The 6502 works with a single square wave clock signal that is connected to Phi0 pin 37. The chip has a built-in clock generator to use this clock input to internally generate two anti-phase non-overlapping clocks and will output these on two clock output pins, Phi1 (3) and Phi2 (39). The 6800 also needs two anti-phase non-overlapping clocks for internal ...


7

As we all know, the Apple I computer didn't last very long as it was supplanted by the hugely successful Apple II about a year later. Let's start with the fact, that it was labeled Apple 1 not I. Not only on the silk screen, but also throughout all manuals and advertisements. Similarly, the Apple II was originally named Apple 2. The II only came later, ...


7

Video output runs via a 6821 PIA and the interface exposed to the CPU is fairly simple: peripheral register B is configured so that the highest bit is an input and the low seven bits are an output. Checking its published source code, the echo character operation is in the monitor at address FFEF: ECHO BIT DSP BMI ECHO STA DSP RTS ...


5

Most CRT-based television sets sold in the US will accept any combination of horizontal sweep rate that's within a few percent of 15.75kHz and vertical sweep rate that's within a few percent of 60Hz, with any arbitrary phase relationship, even though the FCC has for many decades required that broadcast stations output signals that are within a tiny fraction ...


5

[Caveat: This question asks for opinions and guesswork] The 6800 was a well proven and widely avaible CPU, while the 6502 was brand new with an unclear future. More important, there was next to no software and no information beside the manuals available, while the 6800 already had a reasonable repository of information. As a result, it was a sensible ...


4

In this video from an auction service, the 6502 fitted is clearly shown (eg. at 2:05) as a white-ceramic packaged example with a 1576 datecode, corresponding to early April. This is before the ROR bug is certain to have been fixed, so Apple may have received a batch from near the end of the pre-fix production run. It is consistent with reliable estimates ...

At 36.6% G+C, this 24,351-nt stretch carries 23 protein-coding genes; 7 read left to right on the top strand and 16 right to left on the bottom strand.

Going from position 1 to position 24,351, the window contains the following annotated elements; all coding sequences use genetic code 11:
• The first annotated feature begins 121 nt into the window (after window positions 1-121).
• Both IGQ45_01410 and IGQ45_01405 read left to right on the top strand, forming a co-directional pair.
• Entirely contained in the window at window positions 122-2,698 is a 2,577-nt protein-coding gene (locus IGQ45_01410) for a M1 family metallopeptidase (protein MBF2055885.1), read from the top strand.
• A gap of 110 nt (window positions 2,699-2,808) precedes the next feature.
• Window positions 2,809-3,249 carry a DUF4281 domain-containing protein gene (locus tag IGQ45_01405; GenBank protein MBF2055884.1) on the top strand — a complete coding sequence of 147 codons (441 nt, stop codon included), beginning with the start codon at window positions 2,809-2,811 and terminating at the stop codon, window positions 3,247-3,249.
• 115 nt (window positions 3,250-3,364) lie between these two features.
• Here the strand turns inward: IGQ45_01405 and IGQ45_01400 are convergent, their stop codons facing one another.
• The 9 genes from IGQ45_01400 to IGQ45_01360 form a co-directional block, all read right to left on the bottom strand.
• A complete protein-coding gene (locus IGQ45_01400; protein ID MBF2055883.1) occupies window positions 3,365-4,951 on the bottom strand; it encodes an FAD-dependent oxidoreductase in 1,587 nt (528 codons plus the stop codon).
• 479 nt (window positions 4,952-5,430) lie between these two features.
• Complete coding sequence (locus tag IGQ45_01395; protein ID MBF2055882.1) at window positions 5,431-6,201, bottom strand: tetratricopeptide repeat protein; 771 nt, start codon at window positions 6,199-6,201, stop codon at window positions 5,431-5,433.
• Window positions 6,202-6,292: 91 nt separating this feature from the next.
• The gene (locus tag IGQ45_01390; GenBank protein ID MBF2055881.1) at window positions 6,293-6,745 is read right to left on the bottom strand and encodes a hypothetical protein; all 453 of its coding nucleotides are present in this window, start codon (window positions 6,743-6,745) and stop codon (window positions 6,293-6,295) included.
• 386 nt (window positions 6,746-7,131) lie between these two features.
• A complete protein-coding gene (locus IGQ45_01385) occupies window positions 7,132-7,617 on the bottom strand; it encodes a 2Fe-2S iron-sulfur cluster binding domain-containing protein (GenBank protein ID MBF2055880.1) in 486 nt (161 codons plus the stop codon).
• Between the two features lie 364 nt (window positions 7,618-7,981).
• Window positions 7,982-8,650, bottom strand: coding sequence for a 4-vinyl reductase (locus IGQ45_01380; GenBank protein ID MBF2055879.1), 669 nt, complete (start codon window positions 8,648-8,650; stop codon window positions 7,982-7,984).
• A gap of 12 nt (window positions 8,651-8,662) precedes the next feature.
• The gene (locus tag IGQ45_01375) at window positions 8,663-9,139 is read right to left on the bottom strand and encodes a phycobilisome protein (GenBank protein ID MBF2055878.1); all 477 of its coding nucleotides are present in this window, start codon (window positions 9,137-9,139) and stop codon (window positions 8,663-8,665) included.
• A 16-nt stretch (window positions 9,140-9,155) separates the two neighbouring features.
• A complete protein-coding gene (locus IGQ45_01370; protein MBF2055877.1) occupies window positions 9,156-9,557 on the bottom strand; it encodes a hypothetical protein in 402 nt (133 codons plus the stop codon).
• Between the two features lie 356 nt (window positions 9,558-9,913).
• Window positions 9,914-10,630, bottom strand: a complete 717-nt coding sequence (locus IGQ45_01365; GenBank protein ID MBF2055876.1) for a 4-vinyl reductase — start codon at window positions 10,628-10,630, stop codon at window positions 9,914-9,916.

3

The Apple 1 was a single design, but multiple products There were multiple incarnations of a particular computer design that would eventually be called the Apple 1: Wozniak's prototype boards. Schematic plans shared with members of the Homebrew Computer Club. Boards fabricated by members of the Homebrew Computer Club, according to Woz's schematics. Bare, ...


3

For the second part: But was there any other software sold or widely shared that deliberately worked around the ROR bug? The most prominent may be Microchess, originally developed for the KIM but ported to next to any 6502 system and many non-6502, like TRS-80 and CP/M. It might be on of only a few (the only one I know) commercially sold applications for ...


3

Original ROM The character ROM is a Signetics 2513 "64×8×5 Character Generator," a 2560-bit static ROM. (Data sheet alternate source.) Address lines A1-A3 (Signetics started the numbering at 1) select one of the eight rows of five pixels for a character (the top row is usually all-zero for a 5×7 matrix) and address lines A4-A9 indicate the ...


1

On the AppleFritter forum I happened to ask "Did the original Apple 1s built by Apple have the ROR bug?" and Cory Cohen ("Cory986") replied: Yes they did. Only the last boards out of Apple had a fixed CPU. This is one reason Mike Willegal has to make a special version of his memory test software which would run on original Apple-1 boards. I have no ...